Exercise Motivation - Sign Up for a Walk
By Claire Smick-Kuhn, PT
Often we start a walking program with good intentions and big plans for years of consistent exercise only to find ourselves making excuses and gradually letting it drop off our list of priorities. I’ve found one way to keep my motivation going is to sign up for a fun walk or race.
Many people hear the word race and want to walk the opposite direction. The truth is most races are not races at all but fundraisers for different charitable organizations. Many people walk these races at their own speed for fun and exercise.
The events that truly are races usually put the competitive runners in front and allow walkers to follow behind at their own speed. Sometimes there is a required finish time meaning walkers must maintain a certain speed. This is usually spelled out in the race information or you can contact the race coordinator to be sure. Working toward a distance or time goal can help keep up your motivation and can help to increase the intensity of your workouts.
The first decision you must make is determining the length of race you want to walk. Races can range from a 1 mile fun run or walk to a 26.2 mile marathon. Look critically at your daily walks and set a goal slightly above your current distance. You want to have something to work toward. Most people are surprised to realize a 5K is only 3.1 miles. We hear the 5 and think 5 miles. If you’ve been walking consistently for a few months and worked your way up to 2 miles, 3.1 is not that much farther. I would encourage you to start small and build as you are able. If you try a 5K walk and can do it easily then set a goal of 10K, 6.1 miles, or try to better your time in your next 5K race. The point is to challenge yourself to keep up your motivation.
Once you’ve decided the right distance, it’s time to find a race. Newspapers and community bulletin boards usually advertise races well in advance, or if your community has a running or walking club, check out their website. Our local running club keeps a list of all the races and walks within a 30 mile radius as well as contact information. Races are available all over the country and signing up for a race at a destination can be fun and highly motivating. I signed up for a race at Disney World with three girlfriends. There was no way I could back out at the last minute, and who doesn’t want to go to Disney? Make sure you sign up well in advance to give yourself plenty of time to train.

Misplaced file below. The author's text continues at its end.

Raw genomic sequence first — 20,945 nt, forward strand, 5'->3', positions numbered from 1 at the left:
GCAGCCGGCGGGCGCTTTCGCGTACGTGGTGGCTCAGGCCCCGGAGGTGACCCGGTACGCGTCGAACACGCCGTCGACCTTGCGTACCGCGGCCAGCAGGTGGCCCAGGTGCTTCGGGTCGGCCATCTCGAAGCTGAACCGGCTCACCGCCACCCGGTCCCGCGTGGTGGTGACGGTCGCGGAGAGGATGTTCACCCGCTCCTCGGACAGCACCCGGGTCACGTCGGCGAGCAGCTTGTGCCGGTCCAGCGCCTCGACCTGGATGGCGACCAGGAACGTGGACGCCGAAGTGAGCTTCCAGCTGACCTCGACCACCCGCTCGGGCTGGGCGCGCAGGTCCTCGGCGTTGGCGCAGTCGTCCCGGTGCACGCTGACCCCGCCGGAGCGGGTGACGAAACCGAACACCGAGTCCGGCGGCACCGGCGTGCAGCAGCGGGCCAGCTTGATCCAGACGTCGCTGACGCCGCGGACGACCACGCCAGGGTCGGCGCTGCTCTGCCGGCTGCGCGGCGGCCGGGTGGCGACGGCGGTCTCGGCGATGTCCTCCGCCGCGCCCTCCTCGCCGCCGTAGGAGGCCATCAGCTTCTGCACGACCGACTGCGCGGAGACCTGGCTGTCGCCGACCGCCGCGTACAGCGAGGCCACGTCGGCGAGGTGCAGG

Training for your race is obviously the most important step. Many people who either try to push themselves too hard during a race or try to walk/run a challenging course with little or no preparation are unable to finish the race and at times are helped off race courses by medical personnel. There are many online training programs for almost every length of race. Many are free, some require a fee. Most are based on either time or distance. As a walker, I prefer the distance based programs so I make sure I’m putting in the mileage I need to finish a race but this is purely a personal choice. Training programs can range in length from 3 weeks for a 5K to 6 months or longer to prepare for a marathon with a wide variety of schedules available for every race length. Choose a training time frame that looks realistic and within your capabilities. Most people are surprised to find that training usually requires only 3 days a week and only one of these days requires a truly long walk.
With adequate planning, walking a race can be a fun way to pump up your exercise motivation and is a goal that can be accomplished by almost anyone.